- The map room will feature maps all the way up to 2019, and after digging through the maps, Artyom locates a reasonably recent collection that he brings back with him. The next phase is particularly challenging: while the lift is being recalled, the power goes out, and the spiders will come out in force. Liberal application of buckshot and Molotov cocktails will keep the creatures at bay, and after what seemed an eternity, the lift finally arrives, allowing Artyom and the players to leave this wretched, if cool-looking, facility.
- Back on the surface, I enjoyed a quiet night sky: the day/night cycles and weather system creates a very dynamic environment for Artyom to explore. Playing for long periods will result in the time of day shifting naturally, although players can also locate a safe house and rest there until the desired time frame. The process also automatically heals any damage a player sustained, so I typically rest up so I don’t need to consume any medical kits.
- While I did not bother looking for equipment and weapon upgrades in the Volga and therefore, missed out on several useful gear pieces, I did end up taking the time to explore the Caspian. Besides an improved helmet and night vision goggles, which came in very handy towards the latter part of the Caspian missions, I also located a green laser sight for my rifle. I’ve long been envious of NPCs with these vivid, high-visibility lasers purely for the cool factor, and it’s great that one can be picked up for player use – the one I found is located immediately north of the Aurora in a ravine where Artyom can also locate a suppressor for the shotguns.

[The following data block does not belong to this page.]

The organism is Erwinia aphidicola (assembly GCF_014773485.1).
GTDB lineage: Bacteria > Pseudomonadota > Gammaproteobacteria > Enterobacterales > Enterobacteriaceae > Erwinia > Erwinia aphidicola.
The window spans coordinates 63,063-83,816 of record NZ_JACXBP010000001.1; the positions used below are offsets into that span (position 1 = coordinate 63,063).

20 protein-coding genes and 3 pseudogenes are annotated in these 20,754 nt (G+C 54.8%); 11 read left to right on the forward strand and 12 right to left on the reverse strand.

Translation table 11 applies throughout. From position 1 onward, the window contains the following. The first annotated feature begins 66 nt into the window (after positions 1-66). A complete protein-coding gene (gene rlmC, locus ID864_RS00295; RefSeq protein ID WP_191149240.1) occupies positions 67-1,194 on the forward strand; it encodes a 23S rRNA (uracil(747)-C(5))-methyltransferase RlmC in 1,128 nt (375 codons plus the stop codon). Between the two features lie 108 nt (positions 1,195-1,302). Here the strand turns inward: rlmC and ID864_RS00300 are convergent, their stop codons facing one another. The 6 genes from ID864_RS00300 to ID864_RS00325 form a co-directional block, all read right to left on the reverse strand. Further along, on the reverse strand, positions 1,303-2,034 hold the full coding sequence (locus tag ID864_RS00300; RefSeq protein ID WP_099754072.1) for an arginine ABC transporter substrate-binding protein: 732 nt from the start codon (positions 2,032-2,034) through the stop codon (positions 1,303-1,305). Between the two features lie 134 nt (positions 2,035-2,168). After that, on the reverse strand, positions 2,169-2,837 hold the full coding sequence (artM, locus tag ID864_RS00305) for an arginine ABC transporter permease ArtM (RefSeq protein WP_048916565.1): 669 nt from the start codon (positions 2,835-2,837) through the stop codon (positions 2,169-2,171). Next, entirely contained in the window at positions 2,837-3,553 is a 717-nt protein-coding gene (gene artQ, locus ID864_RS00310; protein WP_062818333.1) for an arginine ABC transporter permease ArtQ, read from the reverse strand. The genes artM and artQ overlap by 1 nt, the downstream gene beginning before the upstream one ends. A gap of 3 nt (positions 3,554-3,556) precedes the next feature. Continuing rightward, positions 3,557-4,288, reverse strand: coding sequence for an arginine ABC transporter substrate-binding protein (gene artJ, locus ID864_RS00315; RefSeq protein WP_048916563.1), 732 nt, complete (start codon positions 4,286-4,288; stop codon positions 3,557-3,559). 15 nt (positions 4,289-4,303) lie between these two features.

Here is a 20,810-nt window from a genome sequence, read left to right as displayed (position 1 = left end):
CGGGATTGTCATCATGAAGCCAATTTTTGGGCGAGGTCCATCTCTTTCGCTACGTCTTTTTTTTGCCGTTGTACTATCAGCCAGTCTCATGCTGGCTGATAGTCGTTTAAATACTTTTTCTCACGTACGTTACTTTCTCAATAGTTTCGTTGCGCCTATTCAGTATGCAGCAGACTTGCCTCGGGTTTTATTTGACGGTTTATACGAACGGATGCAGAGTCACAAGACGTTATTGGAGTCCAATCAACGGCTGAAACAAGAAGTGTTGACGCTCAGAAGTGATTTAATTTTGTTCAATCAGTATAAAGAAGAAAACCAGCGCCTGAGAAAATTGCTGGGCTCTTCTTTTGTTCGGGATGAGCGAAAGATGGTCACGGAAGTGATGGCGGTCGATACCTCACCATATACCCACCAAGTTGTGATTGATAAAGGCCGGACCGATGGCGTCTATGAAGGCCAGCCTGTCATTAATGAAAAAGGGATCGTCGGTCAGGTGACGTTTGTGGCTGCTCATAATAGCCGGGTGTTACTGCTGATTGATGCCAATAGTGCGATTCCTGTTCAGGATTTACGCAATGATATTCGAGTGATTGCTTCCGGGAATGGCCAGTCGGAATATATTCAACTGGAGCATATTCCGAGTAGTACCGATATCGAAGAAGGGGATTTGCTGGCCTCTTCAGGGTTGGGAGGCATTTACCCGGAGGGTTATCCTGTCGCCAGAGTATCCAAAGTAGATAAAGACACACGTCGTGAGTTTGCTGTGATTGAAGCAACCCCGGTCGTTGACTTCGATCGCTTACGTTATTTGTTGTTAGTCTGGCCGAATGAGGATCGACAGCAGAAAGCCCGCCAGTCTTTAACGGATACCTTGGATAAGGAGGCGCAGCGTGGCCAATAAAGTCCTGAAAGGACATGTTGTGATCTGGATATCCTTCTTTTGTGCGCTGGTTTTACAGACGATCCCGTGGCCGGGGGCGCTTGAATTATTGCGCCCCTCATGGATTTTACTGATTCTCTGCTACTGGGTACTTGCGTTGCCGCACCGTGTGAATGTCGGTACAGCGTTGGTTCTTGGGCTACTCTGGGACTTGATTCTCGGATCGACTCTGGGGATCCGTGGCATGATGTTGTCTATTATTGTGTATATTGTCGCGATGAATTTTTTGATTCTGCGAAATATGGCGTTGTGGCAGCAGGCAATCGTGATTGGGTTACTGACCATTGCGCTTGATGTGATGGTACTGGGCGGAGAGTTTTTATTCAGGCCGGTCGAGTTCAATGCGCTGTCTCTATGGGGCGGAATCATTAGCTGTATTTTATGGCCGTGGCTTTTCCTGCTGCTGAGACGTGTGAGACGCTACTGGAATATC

- One of the biggest joys about Metro Exodus is watching the sunrise and sunsets: during my run of the Caspian, knowing that I had access to a motor vehicle meant that exploration was much more time effective. I thus set about driving to various corners of the map and explored an old air base, which provided an upgrade to my night vision goggles. This comes in very handy later in the Caspian, making it a valuable upgrade.
- I initially had trouble getting to the safehouse at the top of the control tower: the building at the air base is infested with mutants. I’ve noticed that against the humanoid mutants, buckshot is superbly effective: in earlier installments of Metro, the shotguns actually felt quite under-powered for the task at hand, and I found that the Shambler would burn through ammunition in firefights. For more armoured mutants, careful shot placement is more critical.